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Why doesn't autoboxing work here ?

 
Sreedevi Vinod
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I tried compiling this code, but line 6 is not compiling. Can someone tell me why the primitive 9 is not getting autoboxed into the wrapper object type in this case ?



Thanks
Devi
 
Tony Morris
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Attempting to dereference a primitive type does not imply that it is boxed.

Take a look at section 5.1 of JLS 3.0 proposed.
http://java.sun.com/docs/books/jls/jls-proposed-changes.html
 
marc weber
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As Tony points out, autoboxing doesn't allow you to dereference a primitive. But you can do this...

((Integer)count).equals(counter)
 
Sreedevi Vinod
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hi

I downloaded the JLS file java_language-3_0-mr-spec-1.zip and went through the file conversions.pdf. However I could not find the exact statement which states that it is not allowed to dereference a primitive type as I've shown above. Can some one direct me to the exact point stating this in this JLS file ?

Thanks
Devi
[ April 16, 2005: Message edited by: Sreedevi Vinod ]
 
Joe Sondow
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I haven't read the document, so I can't make any assurances about whether or not it explicitly states that you cannot dereference a primitive variable.

However, it is generally best to assume that the documentation will only tell you what you can do, rather than tell you all the things you cannot do. If you cannot find a place in the document where it says you can dereference a primitive because of autoboxing, then that should be sufficient explanation for why it doesn't work when you try it.
 
Jim Yingst
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The problem with that is that it would be nearly impossible to ever be sure the rule you're looking for is not in the JLS somewhere. In general the JLS does specifically tell you if something is illegal and results in a compiler error. In this case however, I believe they've accidentally omitted the relevant rules. Compare sections 15.11 and 15.12. The first gives rules for field access. If you have an expression of the form Foo.bar, that fits the pattern Primary . Identifier. Which leads us to section 15.11.1, which tells us: "The type of the Primary must be a reference type T, or a compile-time error occurs." This tells us unambiguously that if you have an expressions Foo.bar, then if Foo is a primitive type, that's an error. Period. No possibility of autoboxing is mentioned; it's not an option in this context. Good, that's clear.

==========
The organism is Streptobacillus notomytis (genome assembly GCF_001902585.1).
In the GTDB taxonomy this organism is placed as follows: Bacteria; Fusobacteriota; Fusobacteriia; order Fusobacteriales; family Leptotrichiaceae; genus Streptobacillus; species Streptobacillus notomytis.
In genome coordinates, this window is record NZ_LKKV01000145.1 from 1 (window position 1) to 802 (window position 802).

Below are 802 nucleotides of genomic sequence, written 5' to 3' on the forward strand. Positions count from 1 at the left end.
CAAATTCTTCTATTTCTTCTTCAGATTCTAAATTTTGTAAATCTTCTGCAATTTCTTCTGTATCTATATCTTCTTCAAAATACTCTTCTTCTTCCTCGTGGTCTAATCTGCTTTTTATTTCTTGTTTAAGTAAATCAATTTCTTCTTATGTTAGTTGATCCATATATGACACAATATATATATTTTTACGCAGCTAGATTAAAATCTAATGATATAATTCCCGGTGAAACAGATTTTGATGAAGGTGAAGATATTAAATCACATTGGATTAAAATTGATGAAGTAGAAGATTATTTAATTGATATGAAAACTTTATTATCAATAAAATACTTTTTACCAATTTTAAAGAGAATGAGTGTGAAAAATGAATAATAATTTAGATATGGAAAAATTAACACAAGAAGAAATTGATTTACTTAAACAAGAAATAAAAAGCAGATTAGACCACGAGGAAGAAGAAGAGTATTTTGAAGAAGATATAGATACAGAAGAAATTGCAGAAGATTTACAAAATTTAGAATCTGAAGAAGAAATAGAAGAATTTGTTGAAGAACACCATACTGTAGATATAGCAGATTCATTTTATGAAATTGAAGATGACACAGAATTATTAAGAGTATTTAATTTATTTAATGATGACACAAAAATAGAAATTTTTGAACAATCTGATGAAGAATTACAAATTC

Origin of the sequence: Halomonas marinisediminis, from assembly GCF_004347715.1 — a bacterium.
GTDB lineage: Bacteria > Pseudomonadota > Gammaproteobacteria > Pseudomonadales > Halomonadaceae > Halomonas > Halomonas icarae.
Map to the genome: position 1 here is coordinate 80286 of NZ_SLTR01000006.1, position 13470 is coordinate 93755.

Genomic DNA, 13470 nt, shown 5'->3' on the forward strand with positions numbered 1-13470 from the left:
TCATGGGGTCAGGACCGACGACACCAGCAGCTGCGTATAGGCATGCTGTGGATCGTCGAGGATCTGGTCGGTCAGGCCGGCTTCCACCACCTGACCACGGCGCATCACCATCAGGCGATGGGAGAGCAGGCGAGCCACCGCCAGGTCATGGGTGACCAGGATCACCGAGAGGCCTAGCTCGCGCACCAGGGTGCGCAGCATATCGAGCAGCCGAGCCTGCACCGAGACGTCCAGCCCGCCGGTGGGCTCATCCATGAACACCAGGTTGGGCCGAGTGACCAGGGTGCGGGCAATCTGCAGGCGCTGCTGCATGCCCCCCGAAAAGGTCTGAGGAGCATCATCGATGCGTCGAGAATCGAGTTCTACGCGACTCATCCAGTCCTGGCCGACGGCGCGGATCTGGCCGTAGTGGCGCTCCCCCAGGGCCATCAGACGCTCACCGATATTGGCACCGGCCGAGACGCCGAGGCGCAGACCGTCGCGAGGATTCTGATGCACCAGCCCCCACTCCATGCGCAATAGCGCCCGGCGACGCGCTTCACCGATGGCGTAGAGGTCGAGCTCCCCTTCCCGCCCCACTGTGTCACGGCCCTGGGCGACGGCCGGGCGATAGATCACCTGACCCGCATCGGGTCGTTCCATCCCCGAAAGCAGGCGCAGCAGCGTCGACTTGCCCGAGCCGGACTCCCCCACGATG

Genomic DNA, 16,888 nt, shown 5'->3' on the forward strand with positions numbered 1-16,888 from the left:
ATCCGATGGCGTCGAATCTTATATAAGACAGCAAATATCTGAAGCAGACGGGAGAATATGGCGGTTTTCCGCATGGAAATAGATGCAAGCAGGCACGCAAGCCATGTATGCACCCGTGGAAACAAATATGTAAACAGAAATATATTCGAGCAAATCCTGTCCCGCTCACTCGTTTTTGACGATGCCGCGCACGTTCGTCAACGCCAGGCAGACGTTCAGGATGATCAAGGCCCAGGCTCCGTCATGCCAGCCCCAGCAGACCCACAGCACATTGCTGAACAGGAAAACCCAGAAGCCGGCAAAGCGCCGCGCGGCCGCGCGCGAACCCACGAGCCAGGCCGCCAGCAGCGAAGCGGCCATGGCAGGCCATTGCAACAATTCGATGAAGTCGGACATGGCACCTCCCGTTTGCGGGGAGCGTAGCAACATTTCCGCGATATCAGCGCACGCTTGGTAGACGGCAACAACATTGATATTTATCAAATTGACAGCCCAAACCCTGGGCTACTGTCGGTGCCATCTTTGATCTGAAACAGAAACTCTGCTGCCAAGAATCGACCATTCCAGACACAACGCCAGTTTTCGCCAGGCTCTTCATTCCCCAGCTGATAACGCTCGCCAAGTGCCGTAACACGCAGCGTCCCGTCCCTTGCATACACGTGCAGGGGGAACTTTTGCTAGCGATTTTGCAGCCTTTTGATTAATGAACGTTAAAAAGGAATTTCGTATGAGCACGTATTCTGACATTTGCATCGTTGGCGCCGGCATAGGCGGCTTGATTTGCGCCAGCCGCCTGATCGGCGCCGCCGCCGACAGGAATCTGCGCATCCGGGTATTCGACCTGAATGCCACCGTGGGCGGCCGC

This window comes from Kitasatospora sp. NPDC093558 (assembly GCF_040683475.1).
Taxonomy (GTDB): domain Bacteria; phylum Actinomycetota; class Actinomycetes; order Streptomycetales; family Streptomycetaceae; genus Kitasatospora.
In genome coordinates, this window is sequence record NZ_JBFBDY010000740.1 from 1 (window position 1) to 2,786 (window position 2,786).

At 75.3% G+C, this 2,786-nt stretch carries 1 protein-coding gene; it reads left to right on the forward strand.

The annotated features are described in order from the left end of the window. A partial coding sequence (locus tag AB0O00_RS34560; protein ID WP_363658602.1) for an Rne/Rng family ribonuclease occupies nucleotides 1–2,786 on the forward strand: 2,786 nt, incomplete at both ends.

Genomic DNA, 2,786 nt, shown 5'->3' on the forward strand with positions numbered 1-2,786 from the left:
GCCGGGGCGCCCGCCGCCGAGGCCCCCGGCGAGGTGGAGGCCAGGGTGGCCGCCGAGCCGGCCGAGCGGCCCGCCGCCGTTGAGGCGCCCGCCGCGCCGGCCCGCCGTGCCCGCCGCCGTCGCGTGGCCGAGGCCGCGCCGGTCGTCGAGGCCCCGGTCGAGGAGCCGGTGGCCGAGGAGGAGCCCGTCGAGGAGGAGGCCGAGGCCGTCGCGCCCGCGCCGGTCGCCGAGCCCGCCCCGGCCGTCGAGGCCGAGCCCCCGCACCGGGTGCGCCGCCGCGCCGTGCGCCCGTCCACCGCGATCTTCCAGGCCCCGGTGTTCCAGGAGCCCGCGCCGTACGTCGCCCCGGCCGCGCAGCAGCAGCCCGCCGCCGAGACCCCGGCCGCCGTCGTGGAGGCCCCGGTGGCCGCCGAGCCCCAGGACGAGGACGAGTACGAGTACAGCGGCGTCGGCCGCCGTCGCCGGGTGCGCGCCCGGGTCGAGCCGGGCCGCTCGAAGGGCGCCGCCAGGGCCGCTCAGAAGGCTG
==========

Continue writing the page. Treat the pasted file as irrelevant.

However, we're not interested in field access; we're interested in method access. That's covered in the next section, 15.12 - and there is no clear statement that a Primary must be a reference type in this section. The closest is this, from 15.12.1: "If the form is Primary . Identifier, then the name of the method is the Identifier. Let T be the type of the Primary expression; then the class or interface to be searched is T if T is a class or interface type, or the upper bound of T if T is a type variable." OK, great, so what if type type of Primary is not a class, interface, or type variable, but a primitive? No mention. However in 15.12.2 we search "the class or interface determined by compile-time step 1 (15.12.1)" for applicable methods, and are told it's a compile-time error if no methods can be found. If type T was primitive, we were never told what type to search for applicable methods. I suppose we may infer that the search fails in this case, and a compile-time error occurs. That's certainly what happens when we compile with a real compiler. But the specification is annoyingly vague here.

Note that this problem was present in previous editions of the JLS as well. It's a bit more of an issue now that autoboxing has been introduced. As we've seen in this thread, the existence of autoboxing leads people to expect boxing in some cases where it doesn't actually happen; the JLS should explicitly state that a compile-time error is the result here.
[ April 16, 2005: Message edited by: Jim Yingst ]
 
It is sorta covered in the JavaRanch Style Guide.
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